Intended for healthcare professionals

Fillers A memorable doctor

Poppy Day again

BMJ 2000; 321 doi: https://doi.org/10.1136/bmj.321.7269.1123 (Published 04 November 2000) Cite this as: BMJ 2000;321:1123
  1. Philip Mortimer, consultant virologist
  1. Public Health Laboratory Service, London

    11 November 1998 was the 80th anniversary of the armistice that ended the first world war. Where I work the fire alarm briefly rang at 11 o'clock, and we paused to remember those killed in war. It was, as a glance around the fixed expressions in the room confirmed, a time for private thoughts. When, two minutes later, the alarm sounded again our committee agenda was cast aside and the unspoken thoughts were put into words. Some of us had visited the Menin Gate or other allied cemeteries and seen the ranks of plain white crosses. One committee member had been to a German war cemetery where the soldiers were buried four to a grave and the crosses were black. The child of another member had been taken in a party from EuroDisney to view an allied cemetery in northern France (you need to be young to take incongruities like that in your stride). The rows of crosses there had left him awed by the scale of the killing in European wars 40 and 70 years before. That same sentiment, in May 1915, inspired John McCrae to write:

    “In Flanders fields the poppies blow

    Between the crosses, row on row

    That mark our place: and in the sky

    The larks still bravely singing, fly

    Scarce heard amid the guns below….”

    McCrae was a middleaged Canadian pathologist, turned army surgeon. He composed these lines in a dressing station by the Ypres Canal during a 17 day battle (the second battle of Ypres) that marked an intensification in the scale and ferocity of the war, and saw the first use of poison gas. There were 100 000 casualties in that battle, and many fresh crosses.Yet McCrae was not a sentimentalist, and in its last verse the poem changes tone, aimed as it was at involving the non-belligerent United States of America in the conflict.

    “… Take up our quarrel with the foe:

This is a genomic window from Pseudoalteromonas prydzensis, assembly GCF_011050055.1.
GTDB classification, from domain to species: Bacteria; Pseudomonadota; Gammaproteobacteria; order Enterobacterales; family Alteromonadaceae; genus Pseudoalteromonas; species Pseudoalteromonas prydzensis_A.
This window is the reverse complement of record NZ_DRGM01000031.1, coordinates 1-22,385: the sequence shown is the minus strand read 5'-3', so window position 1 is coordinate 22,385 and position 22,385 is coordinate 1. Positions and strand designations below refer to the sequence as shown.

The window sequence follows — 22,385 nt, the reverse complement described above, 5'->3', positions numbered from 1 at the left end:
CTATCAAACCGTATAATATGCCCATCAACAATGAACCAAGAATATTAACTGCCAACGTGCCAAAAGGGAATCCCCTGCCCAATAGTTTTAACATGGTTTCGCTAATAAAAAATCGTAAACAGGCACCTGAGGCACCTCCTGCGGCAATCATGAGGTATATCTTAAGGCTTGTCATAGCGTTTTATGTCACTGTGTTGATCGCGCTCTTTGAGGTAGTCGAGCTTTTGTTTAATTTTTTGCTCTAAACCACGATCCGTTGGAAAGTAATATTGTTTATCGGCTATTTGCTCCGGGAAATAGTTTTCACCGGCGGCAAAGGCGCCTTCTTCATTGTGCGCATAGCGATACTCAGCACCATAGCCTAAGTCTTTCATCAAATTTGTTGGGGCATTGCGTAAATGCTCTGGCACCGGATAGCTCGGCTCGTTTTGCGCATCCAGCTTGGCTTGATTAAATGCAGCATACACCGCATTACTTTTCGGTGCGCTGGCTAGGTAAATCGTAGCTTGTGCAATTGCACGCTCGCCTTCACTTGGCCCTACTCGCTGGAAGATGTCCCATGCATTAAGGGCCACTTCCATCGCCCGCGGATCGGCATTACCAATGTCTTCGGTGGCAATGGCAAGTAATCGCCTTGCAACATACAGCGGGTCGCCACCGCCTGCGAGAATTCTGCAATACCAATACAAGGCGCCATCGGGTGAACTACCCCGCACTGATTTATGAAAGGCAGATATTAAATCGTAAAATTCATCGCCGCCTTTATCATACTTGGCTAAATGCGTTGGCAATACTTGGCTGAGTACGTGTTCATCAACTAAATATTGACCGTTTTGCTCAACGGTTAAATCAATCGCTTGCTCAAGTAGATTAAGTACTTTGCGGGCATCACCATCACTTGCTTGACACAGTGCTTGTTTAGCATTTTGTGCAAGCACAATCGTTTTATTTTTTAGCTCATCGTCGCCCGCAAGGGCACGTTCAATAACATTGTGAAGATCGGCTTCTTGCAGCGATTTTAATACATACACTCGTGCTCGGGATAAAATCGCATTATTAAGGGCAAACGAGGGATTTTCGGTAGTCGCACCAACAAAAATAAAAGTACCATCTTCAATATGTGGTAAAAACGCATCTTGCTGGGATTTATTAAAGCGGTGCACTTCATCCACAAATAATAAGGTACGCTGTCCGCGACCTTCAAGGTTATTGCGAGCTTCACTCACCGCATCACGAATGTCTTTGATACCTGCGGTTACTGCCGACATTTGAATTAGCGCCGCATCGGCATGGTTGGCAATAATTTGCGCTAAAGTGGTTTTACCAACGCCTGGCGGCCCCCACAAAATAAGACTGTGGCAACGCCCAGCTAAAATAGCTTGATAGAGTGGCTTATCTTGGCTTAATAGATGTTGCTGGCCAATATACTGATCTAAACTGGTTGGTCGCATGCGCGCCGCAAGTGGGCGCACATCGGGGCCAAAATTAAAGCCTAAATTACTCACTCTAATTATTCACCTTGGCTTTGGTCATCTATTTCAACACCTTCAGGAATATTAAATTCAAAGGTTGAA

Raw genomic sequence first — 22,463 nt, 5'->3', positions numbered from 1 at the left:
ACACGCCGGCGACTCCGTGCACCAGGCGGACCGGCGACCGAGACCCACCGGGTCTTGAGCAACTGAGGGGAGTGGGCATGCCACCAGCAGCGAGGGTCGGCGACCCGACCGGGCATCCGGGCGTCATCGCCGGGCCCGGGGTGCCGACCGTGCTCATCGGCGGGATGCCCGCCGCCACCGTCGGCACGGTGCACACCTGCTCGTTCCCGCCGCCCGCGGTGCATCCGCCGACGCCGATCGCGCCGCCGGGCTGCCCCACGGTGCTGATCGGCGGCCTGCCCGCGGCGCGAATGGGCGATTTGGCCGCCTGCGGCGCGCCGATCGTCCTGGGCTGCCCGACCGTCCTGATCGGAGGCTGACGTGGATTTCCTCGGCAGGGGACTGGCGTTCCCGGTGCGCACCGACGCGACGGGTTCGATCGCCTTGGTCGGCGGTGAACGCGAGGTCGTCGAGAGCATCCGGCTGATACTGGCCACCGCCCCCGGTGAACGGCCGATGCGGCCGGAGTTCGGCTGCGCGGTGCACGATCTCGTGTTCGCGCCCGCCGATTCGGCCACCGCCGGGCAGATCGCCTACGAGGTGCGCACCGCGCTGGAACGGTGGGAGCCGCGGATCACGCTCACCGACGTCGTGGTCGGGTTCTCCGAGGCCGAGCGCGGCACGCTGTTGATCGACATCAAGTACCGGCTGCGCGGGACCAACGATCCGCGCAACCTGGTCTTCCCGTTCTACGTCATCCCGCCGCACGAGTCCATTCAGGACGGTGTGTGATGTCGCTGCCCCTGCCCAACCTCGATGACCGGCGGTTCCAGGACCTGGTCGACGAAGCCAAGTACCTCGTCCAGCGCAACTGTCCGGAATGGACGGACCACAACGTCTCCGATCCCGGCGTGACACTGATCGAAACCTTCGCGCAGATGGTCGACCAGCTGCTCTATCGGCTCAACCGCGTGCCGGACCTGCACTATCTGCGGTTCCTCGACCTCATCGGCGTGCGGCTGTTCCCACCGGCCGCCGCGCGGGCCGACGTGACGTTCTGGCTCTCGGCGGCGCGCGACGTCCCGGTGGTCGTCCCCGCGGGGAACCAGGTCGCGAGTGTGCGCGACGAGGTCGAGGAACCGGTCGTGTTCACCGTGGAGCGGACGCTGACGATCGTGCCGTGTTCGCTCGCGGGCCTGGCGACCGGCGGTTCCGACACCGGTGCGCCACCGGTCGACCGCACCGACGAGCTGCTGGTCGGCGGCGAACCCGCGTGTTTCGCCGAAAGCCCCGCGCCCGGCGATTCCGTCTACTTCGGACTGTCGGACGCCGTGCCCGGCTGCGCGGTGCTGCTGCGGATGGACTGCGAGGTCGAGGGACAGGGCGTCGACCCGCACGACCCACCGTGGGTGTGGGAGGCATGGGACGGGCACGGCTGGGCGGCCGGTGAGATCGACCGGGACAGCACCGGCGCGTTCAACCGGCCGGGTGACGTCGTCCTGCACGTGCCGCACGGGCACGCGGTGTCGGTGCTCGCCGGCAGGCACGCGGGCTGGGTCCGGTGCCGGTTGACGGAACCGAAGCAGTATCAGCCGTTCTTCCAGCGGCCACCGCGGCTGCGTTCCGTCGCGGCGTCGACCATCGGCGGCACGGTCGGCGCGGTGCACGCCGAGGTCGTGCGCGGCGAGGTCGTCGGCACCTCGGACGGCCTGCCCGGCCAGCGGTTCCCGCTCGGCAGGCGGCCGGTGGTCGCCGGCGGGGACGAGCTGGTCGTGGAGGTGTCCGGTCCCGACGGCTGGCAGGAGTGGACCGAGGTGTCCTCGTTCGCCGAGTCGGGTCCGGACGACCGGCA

To you from failing hands we throw

    The Torch: be yours to hold it high!”

    McCrae was first and foremost a soldier of the British Empire who believed in the universal destiny of the English speaking peoples. He had fought with a Canadian contingent in the Boer war and in August 1914, when over 40 years old, he enlisted in England in an artillery regiment. Within a month he was appointed medical officer to the First Brigade of Artillery. In peacetime, by contrast, McCrae was an academic, joint author of a well regarded textbook written from McGill University at a time when its medical school was internationally renowned. The second battle of Ypres over, McCrae was posted to a Canadian Military Hospital at Boulogne, where he worked for the next two years. Then, in January 1918, at a low point in the fortunes of the allied cause, McCrae contracted pneumonia and died. By then, however, his poem had inspired Poppy Day, and the sale of poppies in aid of the casualties of the war throughout Britain, its empire, and the United States. On each anniversary of Armistice Day the sale of poppies continues to support former soldiers and their families.This year, when you buy a poppy, think of John McCrae, soldier, poet, and pathologist, and the innumerable other victims of that “great” war and the conflicts that have followed. The first world war was sparked by an assassination in the Balkans, and brought to a close 40 years of peaceful prosperity in Europe. In 1999 we have once more been made aware of the capacity of Balkan rivalries to embroil the European powers in conflict, changing the lives of ordinary folk, including serving British soldiers.

    I am indebted to an article “The larks still singing” about John McCrae by Ian Cox, published in the Times Literary Supplement (13 November 1998, p 6).

    View Abstract

    Log in

    Log in through your institution

    Subscribe

    * For online subscription